How many times are you sat blitzing in a pub with a mate when someone walking past, stops and wistful looks down at the board? You all know the type of person I mean. They pause for what they think is a few seconds and are still stood gazing minutes later. They often depart by saying “I used to love chess at school” or something similar. Its these people who, come the world championship, suddenly spark up the courage of their convictions again to contact a club. Lets make it easy for them shall we?
Why not start publicising events and welcome evenings in conjunction with the world championship games? “In celebration of the Chess World Championship we welcome all beginners free of charge to a our club on Tuesday” etc etc. Perhaps the games are again screened in the background and some stronger players are on hand to welcome and provide some light coaching.
Above are just three ideas that a proactive chess club could embrace to help make the most of the world championship match. Carlsen vs. Caruana promises to be one to remember and will certainly help alter the public perception of chess with two young players, raised in the age of powerful chess computers and the internet, battling it out for the ultimate prize. Its not often that such a clash occurs on our shores and I feel it would be a real shame if British chess clubs did not grab this golden opportunity to (re)invigorate themselves.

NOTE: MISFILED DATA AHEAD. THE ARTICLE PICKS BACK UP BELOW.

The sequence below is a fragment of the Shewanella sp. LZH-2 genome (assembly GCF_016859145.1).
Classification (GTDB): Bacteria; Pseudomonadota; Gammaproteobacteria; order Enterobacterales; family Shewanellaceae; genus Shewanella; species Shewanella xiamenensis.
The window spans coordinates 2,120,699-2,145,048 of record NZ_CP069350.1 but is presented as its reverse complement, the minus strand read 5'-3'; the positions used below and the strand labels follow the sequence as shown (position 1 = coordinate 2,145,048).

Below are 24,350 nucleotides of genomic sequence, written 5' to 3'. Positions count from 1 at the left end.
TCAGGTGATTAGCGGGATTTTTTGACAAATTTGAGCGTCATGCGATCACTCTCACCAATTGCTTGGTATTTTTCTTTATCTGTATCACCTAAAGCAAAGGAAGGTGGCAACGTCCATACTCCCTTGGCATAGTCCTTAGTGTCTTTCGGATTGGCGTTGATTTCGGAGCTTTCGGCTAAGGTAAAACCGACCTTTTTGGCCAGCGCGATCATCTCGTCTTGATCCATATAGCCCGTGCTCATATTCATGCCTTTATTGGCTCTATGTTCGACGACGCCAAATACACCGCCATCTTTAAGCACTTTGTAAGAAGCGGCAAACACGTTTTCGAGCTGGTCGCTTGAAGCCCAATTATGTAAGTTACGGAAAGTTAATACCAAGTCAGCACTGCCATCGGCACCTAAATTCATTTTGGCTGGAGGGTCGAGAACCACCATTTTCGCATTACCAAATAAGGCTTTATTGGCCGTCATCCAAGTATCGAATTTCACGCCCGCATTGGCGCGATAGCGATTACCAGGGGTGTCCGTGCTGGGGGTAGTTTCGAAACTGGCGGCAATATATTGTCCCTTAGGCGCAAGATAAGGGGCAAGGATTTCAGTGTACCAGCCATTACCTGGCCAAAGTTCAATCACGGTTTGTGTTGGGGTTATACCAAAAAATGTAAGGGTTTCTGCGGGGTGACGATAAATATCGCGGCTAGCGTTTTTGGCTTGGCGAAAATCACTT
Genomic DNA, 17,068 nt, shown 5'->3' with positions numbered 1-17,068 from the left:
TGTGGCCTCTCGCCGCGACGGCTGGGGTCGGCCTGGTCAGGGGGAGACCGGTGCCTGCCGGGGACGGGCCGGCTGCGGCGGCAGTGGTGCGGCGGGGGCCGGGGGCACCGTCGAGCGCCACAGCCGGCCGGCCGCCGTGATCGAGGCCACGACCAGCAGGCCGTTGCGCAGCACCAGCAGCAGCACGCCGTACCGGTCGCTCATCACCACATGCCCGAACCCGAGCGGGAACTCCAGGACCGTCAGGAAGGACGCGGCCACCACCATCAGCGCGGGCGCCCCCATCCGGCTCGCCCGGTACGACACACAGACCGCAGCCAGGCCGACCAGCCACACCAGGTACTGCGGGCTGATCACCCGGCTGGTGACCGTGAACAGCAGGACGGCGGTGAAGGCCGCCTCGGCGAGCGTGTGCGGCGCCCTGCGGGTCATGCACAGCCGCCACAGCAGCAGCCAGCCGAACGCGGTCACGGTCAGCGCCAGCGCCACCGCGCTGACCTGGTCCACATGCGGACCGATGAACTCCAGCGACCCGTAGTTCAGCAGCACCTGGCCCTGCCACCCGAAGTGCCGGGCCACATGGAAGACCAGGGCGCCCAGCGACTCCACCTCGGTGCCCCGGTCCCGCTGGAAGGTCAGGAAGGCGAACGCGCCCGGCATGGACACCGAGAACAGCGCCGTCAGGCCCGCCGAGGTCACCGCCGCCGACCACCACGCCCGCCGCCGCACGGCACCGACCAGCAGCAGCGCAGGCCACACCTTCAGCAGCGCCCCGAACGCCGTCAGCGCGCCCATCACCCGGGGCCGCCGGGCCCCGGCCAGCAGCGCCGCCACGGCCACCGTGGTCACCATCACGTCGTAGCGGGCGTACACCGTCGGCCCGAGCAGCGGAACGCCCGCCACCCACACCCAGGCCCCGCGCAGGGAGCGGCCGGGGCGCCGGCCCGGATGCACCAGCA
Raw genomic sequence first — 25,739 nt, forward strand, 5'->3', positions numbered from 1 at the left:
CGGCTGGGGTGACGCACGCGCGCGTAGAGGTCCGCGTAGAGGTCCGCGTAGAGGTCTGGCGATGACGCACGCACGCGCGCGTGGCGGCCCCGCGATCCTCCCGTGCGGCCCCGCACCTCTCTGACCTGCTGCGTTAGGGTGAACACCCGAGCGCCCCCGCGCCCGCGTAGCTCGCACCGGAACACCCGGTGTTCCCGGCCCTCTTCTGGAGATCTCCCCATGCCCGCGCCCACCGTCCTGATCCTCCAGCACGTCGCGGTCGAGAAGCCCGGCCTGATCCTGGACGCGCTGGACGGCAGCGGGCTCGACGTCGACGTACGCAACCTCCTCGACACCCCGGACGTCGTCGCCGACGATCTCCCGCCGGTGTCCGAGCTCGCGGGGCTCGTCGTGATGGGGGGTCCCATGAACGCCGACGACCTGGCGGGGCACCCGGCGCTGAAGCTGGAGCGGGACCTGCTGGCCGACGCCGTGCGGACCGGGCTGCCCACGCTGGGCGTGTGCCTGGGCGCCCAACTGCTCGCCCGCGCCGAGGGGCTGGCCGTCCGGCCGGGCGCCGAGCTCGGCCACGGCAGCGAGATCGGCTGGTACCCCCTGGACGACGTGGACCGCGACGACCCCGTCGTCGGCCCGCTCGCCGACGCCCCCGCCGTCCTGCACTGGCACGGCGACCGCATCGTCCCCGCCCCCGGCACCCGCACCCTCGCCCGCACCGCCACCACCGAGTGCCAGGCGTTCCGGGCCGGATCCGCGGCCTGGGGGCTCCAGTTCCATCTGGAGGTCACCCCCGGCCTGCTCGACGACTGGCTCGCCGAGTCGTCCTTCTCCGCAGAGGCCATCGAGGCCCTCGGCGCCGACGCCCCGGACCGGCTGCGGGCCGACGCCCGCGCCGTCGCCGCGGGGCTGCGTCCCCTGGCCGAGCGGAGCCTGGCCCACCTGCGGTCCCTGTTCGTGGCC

Finally, if you like any of the ideas above or are planning any other activities with your local club then i’d love to hear about it. As a community if we share ideas then we can ensure that clubs across the country benefit and help one another when the World Championship rolls around.
We have 8 months. The work starts now.
Jon is the Editor of The Bristol Chess Times and Publicity and Recruitment Officer for The Bristol & District Chess League. He plays for Horfield Chess Club and has been known to play 1. b3 on occasion.